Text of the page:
It made me feel extremely sad for them knowing how much it would affect them later in life.

Neglected children often focus on survival. This self-centric view of the world can persist into adulthood, leaving little room for understanding others’ emotions.

Serial killer alert! 

My apologies, it’s just super relevant — and interesting!

But Edmund Kemper’s early years were marked by emotional neglect. His mother’s indifference towards his emotional needs likely contributed to his skewed emotional development. 

Kemper’s case shows us how neglect can lead to a severe disconnect from empathetic feelings. He openly talks about it in his police interviews. 

If you’re like me and have a touch of morbid interest — you might enjoy them. But I have to give you a trigger warning before you do!

You don’t want to pick anything up from him by example!

5) Empathy by example

“Monkey see, monkey do” — this adage is particularly true for developing empathy. Without empathetic role models, children may struggle to learn compassion and understanding. 

I remember my neighbor’s kid, who imitated his parents’ indifferent attitudes. I was always shocked at how unphased this kid seemed. 

Unlike other kids who are naturally curious about other people, he barely flinched whenever I said hello. Nor did he seem phased that his ignoring me made me feel super strange. 

I guess empathy often grows where it is shown.

6) Trauma’s turbulent tide

Trauma can take on many forms and everyone experiences trauma differently. 

It could be something like not feeling seen enough, or something more extreme like physical domestic violence. 

Traumatic events alter how we see the world and connect with others. Childhood trauma is proven to change how our brain develops.

If we want to see more empathy in the world, we should be reminded of how important it is to give children a nurturing and trauma-free environment.

But that doesn’t mean we should be overprotective, either!

7) The overprotected child

Like birds learning to fly, children need to explore the world to develop empathy. 

Overprotection can stifle this growth. 

Research shows that being overprotected during childhood leads to reduced altruism later on in life.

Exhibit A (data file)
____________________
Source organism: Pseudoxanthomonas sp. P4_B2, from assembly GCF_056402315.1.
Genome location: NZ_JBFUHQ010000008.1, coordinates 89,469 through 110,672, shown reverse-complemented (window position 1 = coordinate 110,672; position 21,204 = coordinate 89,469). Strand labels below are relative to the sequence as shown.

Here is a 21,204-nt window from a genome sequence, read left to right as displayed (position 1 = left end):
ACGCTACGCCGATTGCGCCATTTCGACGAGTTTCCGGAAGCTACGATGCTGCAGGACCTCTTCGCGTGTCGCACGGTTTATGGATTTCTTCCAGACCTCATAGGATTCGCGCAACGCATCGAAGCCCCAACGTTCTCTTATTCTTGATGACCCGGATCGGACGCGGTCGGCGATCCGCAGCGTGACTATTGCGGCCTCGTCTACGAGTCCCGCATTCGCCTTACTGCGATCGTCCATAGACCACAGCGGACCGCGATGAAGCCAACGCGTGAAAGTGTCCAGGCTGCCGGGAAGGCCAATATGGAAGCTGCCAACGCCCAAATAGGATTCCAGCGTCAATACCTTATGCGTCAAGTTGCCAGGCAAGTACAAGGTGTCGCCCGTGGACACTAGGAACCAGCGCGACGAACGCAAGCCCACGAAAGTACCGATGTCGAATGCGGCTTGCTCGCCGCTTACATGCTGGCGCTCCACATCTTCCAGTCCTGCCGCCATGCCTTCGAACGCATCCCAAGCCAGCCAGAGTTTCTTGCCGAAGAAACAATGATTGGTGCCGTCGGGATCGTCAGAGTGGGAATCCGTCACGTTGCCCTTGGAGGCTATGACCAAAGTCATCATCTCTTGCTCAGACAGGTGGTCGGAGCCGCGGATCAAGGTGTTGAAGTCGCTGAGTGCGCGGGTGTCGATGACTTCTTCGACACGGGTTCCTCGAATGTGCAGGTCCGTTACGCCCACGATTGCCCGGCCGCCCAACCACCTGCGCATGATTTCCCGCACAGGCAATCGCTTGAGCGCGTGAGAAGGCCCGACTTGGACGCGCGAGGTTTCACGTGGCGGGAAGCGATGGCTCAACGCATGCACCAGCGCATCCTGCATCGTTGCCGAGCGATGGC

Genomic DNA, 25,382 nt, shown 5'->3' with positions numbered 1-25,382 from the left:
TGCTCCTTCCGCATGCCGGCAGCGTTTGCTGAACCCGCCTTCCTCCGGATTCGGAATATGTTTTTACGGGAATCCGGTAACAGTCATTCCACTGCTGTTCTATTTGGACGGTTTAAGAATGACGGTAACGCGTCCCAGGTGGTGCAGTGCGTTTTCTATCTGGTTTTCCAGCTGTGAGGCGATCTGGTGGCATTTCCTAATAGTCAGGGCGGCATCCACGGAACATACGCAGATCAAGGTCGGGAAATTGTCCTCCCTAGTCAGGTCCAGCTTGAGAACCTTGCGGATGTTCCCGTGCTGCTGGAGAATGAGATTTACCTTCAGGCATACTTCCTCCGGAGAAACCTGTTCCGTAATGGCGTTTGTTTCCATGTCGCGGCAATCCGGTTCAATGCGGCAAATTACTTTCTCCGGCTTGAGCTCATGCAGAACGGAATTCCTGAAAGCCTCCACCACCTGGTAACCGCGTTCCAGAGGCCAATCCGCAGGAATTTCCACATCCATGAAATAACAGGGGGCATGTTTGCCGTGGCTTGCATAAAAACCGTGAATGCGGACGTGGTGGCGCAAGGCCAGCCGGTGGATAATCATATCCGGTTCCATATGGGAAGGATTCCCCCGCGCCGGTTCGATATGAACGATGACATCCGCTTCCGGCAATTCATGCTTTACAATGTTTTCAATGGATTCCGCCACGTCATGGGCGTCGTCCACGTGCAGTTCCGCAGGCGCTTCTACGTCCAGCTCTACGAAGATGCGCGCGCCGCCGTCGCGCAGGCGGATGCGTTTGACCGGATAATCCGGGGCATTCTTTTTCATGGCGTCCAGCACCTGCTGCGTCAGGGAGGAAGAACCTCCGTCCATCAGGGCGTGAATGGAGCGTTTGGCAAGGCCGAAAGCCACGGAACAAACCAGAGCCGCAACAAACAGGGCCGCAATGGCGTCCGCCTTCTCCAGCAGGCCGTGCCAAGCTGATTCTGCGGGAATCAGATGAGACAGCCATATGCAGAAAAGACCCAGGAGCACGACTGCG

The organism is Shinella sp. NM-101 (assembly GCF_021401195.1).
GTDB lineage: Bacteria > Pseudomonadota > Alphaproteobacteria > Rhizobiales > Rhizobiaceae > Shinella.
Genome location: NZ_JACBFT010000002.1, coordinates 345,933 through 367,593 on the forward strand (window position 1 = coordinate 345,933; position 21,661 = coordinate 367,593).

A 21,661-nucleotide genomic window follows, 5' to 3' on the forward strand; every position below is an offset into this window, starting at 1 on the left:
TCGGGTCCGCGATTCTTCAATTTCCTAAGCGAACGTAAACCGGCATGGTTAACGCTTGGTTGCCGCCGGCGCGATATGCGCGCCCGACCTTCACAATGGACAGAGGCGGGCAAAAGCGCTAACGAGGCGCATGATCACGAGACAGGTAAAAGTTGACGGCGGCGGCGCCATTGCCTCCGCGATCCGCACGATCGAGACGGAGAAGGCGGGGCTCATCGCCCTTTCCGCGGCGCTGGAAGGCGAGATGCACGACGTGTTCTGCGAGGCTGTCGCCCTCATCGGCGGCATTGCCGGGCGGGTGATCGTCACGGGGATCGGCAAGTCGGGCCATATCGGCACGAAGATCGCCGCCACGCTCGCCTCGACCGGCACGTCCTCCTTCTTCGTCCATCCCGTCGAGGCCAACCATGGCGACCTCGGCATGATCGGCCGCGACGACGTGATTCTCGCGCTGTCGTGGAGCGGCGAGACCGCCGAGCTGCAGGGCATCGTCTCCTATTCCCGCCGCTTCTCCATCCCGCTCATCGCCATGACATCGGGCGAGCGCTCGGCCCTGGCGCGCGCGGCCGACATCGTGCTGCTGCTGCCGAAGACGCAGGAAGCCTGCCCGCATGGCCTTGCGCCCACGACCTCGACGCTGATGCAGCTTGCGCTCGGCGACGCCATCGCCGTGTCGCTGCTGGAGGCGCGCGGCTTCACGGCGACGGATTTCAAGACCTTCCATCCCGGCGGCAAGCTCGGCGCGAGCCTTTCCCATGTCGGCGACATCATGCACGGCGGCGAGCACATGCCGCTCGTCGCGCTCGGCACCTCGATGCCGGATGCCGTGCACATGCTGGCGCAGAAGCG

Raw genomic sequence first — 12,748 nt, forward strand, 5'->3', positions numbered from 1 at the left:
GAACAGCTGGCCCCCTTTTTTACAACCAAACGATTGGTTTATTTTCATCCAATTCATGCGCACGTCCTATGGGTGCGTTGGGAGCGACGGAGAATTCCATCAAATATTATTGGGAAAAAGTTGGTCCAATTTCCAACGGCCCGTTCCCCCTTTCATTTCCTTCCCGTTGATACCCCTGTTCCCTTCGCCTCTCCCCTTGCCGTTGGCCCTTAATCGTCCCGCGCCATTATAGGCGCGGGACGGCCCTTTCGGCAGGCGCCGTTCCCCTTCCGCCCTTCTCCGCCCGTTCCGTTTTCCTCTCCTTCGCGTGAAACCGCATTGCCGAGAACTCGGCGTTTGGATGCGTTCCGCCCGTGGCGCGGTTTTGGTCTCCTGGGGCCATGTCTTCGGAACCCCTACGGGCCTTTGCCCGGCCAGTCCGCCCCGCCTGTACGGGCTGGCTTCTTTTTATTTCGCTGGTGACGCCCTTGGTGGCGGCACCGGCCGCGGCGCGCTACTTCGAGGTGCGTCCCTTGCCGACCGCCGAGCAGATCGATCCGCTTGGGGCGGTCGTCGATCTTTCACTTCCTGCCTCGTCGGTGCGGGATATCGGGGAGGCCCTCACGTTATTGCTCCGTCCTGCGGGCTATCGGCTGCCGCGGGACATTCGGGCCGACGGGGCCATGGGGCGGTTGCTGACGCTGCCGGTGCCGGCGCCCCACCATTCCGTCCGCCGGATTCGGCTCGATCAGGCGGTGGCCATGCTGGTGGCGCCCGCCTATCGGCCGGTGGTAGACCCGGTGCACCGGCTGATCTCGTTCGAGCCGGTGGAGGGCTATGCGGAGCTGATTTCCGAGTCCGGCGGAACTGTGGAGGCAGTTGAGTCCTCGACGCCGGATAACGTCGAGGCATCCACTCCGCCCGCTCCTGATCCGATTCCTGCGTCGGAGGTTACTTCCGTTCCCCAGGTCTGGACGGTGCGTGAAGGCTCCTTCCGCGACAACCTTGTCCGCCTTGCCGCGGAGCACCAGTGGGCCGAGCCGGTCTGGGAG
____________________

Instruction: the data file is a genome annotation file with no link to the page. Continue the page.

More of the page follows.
It might be your first instinct to want to protect your child as much as possible — but there is a point where protection becomes harmful.

8) Domestic violence

When kids see or go through domestic violence at home, it really changes how they think about relationships and feelings. 

It’s like wearing glasses that make everything look different. These kids might start to see things like caring and understanding in a way that doesn’t quite match up with what’s healthy or normal.

Take, for instance, someone like Charles Manson. 

He grew up seeing a lot of domestic violence, and it really shaped the way he understood relationships and how he connected with others. 

His story is a bit extreme, but it shows us just how much impact this kind of experience can have on a kid’s heart and mind.

Knowing about this can help us a lot. It tells us why it’s super important to give kids who’ve seen domestic violence the right kind of help and support.

Final thoughts

From the isolated kiddos to those facing bullying, neglect, or domestic violence, it’s clear that our early years are more than just playtime and skinned knees. 

They’re the building blocks of how we connect with others throughout our lives.

While people with low or no empathy have the potential to hurt us, we should also be considerate of their history — why are they like that?

We can still protect ourselves while extending kindness, even if we don’t get any in return from certain people.

Remember, everyone’s story is different. It’s easy to judge someone for not being Mr. or Ms. Empathy, but we often don’t see the whole picture. 

Maybe that unempathetic person in your life had a tough childhood chapter you know nothing about.

Marie Lamb

Marie is a writer with an academic background in psychology and neuroscience. She’s also a qualified yoga teacher with more than 10 experience in Eastern practices. When she’s not writing about psychology and life, she’s reading and crafting stories, poetry, or prose.